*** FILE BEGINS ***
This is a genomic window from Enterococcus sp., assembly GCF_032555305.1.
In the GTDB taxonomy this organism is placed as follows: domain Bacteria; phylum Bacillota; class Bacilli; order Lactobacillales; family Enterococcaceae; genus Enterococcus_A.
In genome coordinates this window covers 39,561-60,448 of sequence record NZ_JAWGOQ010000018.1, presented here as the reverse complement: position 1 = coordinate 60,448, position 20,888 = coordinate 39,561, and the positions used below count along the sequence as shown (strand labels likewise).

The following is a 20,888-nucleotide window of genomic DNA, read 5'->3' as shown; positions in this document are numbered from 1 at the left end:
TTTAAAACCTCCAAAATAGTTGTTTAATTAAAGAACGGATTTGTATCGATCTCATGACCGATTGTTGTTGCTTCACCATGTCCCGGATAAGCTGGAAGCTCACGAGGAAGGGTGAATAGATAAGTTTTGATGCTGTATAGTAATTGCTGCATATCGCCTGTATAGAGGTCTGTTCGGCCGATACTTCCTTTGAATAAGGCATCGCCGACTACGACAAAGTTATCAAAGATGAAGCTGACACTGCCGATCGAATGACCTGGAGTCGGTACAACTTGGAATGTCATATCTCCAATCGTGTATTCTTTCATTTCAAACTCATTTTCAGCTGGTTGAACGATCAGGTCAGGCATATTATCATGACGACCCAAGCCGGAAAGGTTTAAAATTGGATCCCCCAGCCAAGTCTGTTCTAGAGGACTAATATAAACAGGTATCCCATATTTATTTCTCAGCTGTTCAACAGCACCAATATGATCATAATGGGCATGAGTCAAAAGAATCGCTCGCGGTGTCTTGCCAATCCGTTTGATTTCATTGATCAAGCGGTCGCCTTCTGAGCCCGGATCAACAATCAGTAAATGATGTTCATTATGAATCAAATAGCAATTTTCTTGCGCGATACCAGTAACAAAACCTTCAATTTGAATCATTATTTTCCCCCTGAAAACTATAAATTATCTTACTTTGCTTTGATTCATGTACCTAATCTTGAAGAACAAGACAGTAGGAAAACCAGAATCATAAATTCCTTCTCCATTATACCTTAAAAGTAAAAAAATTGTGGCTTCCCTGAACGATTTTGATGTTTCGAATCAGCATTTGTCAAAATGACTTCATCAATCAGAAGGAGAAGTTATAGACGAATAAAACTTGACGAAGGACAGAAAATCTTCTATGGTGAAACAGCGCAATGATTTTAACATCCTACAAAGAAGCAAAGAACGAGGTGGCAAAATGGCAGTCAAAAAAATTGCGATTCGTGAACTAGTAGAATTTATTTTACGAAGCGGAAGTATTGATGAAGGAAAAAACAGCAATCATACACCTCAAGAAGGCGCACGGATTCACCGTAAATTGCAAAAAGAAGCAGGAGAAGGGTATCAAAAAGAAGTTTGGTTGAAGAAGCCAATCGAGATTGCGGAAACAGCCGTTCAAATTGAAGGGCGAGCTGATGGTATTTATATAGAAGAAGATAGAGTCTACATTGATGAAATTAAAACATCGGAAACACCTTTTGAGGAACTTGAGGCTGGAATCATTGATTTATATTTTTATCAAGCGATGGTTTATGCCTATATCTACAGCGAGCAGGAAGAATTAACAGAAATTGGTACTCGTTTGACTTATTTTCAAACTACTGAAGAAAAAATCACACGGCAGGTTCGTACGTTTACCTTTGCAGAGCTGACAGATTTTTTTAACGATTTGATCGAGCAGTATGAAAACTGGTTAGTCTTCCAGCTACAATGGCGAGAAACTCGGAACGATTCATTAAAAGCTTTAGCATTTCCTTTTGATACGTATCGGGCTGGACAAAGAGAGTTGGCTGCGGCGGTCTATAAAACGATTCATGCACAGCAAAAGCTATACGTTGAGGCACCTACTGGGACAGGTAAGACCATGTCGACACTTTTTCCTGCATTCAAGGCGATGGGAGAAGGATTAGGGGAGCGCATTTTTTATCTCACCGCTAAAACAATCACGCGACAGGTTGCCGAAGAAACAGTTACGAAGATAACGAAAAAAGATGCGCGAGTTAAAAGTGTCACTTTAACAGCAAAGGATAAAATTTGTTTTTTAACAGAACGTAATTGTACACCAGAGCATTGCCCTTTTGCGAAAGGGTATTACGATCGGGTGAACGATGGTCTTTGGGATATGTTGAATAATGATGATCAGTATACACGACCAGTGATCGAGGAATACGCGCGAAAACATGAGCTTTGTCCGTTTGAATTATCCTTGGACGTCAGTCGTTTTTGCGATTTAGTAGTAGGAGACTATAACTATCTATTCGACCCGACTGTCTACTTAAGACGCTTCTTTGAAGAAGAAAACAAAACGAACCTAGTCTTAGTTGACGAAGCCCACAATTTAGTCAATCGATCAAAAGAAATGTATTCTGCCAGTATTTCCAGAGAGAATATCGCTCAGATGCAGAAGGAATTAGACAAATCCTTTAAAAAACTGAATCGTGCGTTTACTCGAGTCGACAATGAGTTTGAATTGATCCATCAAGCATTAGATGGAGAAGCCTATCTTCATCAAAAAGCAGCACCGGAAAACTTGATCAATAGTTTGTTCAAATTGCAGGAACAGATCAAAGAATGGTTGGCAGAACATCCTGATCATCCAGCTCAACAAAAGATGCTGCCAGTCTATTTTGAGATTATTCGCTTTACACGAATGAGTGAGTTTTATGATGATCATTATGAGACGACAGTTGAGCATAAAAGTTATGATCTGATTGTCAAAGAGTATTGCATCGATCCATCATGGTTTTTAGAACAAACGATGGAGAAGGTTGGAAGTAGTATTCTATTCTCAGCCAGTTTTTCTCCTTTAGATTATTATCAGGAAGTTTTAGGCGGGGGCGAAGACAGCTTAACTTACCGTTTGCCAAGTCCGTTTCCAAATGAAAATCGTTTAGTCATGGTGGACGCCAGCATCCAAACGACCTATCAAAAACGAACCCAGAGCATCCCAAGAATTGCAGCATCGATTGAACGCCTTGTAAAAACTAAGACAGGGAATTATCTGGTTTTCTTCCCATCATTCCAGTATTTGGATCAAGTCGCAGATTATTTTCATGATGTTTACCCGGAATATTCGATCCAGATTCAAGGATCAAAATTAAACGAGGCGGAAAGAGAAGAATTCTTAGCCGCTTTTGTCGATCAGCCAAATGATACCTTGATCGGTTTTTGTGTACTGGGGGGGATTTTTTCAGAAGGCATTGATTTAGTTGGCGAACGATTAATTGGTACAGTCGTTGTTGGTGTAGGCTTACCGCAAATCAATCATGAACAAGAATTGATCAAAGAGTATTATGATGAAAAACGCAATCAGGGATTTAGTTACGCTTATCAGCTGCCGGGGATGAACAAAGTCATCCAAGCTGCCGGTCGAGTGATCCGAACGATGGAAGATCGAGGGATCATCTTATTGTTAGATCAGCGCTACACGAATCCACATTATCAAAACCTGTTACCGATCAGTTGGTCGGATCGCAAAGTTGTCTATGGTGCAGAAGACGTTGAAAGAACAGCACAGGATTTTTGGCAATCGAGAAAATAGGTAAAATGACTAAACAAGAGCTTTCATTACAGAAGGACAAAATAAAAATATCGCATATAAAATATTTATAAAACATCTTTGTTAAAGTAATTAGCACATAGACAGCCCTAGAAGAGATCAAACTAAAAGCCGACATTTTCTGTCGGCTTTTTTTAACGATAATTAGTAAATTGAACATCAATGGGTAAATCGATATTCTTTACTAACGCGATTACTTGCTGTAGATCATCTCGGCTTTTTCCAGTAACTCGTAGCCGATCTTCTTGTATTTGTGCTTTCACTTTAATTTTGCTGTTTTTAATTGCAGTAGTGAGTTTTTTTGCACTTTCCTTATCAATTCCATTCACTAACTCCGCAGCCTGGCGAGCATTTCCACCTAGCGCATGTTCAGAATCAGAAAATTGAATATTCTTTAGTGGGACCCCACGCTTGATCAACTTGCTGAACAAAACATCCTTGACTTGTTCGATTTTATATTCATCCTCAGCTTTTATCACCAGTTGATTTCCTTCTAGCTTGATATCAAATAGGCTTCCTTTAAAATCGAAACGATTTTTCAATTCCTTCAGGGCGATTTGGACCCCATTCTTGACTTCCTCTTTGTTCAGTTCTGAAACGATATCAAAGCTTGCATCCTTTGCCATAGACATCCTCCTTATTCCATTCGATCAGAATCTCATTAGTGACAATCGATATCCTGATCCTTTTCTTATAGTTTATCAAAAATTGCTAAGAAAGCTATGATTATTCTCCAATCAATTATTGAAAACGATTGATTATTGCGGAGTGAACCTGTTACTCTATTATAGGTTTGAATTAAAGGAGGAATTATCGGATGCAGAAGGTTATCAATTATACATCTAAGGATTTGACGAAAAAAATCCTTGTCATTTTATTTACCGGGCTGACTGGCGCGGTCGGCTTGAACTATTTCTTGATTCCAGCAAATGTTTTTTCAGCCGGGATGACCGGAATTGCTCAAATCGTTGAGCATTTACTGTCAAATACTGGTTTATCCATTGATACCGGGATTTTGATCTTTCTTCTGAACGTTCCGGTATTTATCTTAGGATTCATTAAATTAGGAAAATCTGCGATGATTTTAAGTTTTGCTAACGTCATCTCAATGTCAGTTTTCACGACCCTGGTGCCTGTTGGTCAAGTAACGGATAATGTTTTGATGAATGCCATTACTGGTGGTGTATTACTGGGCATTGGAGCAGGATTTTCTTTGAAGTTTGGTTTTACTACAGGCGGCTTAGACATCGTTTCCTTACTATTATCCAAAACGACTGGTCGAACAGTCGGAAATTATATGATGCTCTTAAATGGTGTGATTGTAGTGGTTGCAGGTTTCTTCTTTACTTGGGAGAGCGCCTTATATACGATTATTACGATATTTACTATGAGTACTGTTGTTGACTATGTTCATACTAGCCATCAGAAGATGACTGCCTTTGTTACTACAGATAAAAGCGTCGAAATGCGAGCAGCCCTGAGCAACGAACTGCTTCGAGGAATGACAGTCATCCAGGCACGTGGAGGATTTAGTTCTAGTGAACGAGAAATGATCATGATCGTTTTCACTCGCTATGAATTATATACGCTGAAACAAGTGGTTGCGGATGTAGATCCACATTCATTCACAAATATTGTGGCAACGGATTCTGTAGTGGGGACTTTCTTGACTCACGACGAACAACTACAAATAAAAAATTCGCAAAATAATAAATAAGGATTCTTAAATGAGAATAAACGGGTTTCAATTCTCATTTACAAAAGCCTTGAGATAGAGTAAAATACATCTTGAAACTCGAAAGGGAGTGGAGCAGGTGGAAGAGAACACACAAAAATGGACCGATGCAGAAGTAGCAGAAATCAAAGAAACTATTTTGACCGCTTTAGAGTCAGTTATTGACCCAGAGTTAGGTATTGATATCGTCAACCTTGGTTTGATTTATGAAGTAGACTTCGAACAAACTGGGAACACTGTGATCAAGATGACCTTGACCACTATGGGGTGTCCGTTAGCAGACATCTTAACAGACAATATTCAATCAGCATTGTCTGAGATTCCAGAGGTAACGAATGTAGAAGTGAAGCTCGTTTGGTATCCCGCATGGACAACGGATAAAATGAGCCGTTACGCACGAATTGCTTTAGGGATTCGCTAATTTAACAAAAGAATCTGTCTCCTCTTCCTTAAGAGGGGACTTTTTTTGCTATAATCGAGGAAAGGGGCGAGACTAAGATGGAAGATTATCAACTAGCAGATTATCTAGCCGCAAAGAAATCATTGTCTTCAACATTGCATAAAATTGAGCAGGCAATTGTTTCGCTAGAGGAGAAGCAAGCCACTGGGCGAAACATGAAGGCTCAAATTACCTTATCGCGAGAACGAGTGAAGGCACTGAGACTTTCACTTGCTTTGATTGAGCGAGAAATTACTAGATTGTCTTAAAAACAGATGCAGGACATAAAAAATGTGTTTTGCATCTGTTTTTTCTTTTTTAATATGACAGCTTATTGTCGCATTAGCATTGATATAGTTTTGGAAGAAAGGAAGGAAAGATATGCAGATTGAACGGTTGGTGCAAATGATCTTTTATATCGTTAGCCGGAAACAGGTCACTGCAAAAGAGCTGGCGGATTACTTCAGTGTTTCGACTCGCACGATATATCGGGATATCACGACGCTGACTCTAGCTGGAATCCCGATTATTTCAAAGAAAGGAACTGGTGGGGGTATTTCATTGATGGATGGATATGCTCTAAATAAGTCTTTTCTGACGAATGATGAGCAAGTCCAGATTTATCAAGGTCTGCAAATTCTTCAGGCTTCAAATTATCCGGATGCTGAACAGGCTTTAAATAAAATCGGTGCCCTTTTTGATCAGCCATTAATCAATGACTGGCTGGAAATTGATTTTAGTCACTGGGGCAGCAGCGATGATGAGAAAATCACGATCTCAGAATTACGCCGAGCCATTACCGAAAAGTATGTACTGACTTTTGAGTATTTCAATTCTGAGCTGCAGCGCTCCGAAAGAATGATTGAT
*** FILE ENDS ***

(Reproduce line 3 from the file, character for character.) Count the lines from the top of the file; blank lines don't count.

In genome coordinates this window covers 39,561-60,448 of sequence record NZ_JAWGOQ010000018.1, presented here as the reverse complement: position 1 = coordinate 60,448, position 20,888 = coordinate 39,561, and the positions used below count along the sequence as shown (strand labels likewise).